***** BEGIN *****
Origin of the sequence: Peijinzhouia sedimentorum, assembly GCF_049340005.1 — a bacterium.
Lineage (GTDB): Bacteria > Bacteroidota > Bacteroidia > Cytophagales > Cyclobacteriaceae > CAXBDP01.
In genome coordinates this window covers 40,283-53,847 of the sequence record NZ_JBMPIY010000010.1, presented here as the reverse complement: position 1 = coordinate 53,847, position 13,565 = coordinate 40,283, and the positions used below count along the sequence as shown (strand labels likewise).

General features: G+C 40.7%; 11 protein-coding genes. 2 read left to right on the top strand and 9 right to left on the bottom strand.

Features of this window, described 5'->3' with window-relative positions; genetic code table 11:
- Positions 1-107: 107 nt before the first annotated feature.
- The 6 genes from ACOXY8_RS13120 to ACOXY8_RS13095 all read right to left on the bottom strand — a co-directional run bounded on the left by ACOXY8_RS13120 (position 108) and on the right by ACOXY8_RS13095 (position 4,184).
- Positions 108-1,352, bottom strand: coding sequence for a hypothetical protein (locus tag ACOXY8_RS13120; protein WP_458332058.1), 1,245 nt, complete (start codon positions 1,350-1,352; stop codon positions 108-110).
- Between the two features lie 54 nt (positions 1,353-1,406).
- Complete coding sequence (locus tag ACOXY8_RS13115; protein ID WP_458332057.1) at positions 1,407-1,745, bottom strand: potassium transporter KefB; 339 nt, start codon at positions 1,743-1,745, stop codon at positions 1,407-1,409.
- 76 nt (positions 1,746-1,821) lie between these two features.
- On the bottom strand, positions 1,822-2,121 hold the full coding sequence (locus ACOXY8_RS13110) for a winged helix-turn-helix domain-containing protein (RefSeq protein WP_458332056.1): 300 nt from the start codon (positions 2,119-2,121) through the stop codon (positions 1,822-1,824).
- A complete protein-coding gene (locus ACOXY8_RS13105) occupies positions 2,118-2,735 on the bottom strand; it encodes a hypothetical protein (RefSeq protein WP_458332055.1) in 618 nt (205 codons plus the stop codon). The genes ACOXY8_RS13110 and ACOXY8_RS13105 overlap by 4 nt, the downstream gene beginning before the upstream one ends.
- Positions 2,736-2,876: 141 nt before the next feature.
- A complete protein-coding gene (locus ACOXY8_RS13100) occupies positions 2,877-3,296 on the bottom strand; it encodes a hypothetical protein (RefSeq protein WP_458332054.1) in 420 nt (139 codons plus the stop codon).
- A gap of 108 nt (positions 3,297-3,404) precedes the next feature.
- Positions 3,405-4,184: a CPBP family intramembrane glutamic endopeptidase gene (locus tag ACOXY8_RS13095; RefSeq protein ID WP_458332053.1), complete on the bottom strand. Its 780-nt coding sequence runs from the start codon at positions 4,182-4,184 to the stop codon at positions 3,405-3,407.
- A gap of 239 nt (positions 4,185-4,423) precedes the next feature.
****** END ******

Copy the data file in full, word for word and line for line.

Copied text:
Origin of the sequence: Peijinzhouia sedimentorum, assembly GCF_049340005.1 — a bacterium.
Lineage (GTDB): Bacteria > Bacteroidota > Bacteroidia > Cytophagales > Cyclobacteriaceae > CAXBDP01.
In genome coordinates this window covers 40,283-53,847 of the sequence record NZ_JBMPIY010000010.1, presented here as the reverse complement: position 1 = coordinate 53,847, position 13,565 = coordinate 40,283, and the positions used below count along the sequence as shown (strand labels likewise).

General features: G+C 40.7%; 11 protein-coding genes. 2 read left to right on the top strand and 9 right to left on the bottom strand.

Features of this window, described 5'->3' with window-relative positions; genetic code table 11:
- Positions 1-107: 107 nt before the first annotated feature.
- The 6 genes from ACOXY8_RS13120 to ACOXY8_RS13095 all read right to left on the bottom strand — a co-directional run bounded on the left by ACOXY8_RS13120 (position 108) and on the right by ACOXY8_RS13095 (position 4,184).
- Positions 108-1,352, bottom strand: coding sequence for a hypothetical protein (locus tag ACOXY8_RS13120; protein WP_458332058.1), 1,245 nt, complete (start codon positions 1,350-1,352; stop codon positions 108-110).
- Between the two features lie 54 nt (positions 1,353-1,406).
- Complete coding sequence (locus tag ACOXY8_RS13115; protein ID WP_458332057.1) at positions 1,407-1,745, bottom strand: potassium transporter KefB; 339 nt, start codon at positions 1,743-1,745, stop codon at positions 1,407-1,409.
- 76 nt (positions 1,746-1,821) lie between these two features.
- On the bottom strand, positions 1,822-2,121 hold the full coding sequence (locus ACOXY8_RS13110) for a winged helix-turn-helix domain-containing protein (RefSeq protein WP_458332056.1): 300 nt from the start codon (positions 2,119-2,121) through the stop codon (positions 1,822-1,824).
- A complete protein-coding gene (locus ACOXY8_RS13105) occupies positions 2,118-2,735 on the bottom strand; it encodes a hypothetical protein (RefSeq protein WP_458332055.1) in 618 nt (205 codons plus the stop codon). The genes ACOXY8_RS13110 and ACOXY8_RS13105 overlap by 4 nt, the downstream gene beginning before the upstream one ends.
- Positions 2,736-2,876: 141 nt before the next feature.
- A complete protein-coding gene (locus ACOXY8_RS13100) occupies positions 2,877-3,296 on the bottom strand; it encodes a hypothetical protein (RefSeq protein WP_458332054.1) in 420 nt (139 codons plus the stop codon).
- A gap of 108 nt (positions 3,297-3,404) precedes the next feature.
- Positions 3,405-4,184: a CPBP family intramembrane glutamic endopeptidase gene (locus tag ACOXY8_RS13095; RefSeq protein ID WP_458332053.1), complete on the bottom strand. Its 780-nt coding sequence runs from the start codon at positions 4,182-4,184 to the stop codon at positions 3,405-3,407.
- A gap of 239 nt (positions 4,185-4,423) precedes the next feature.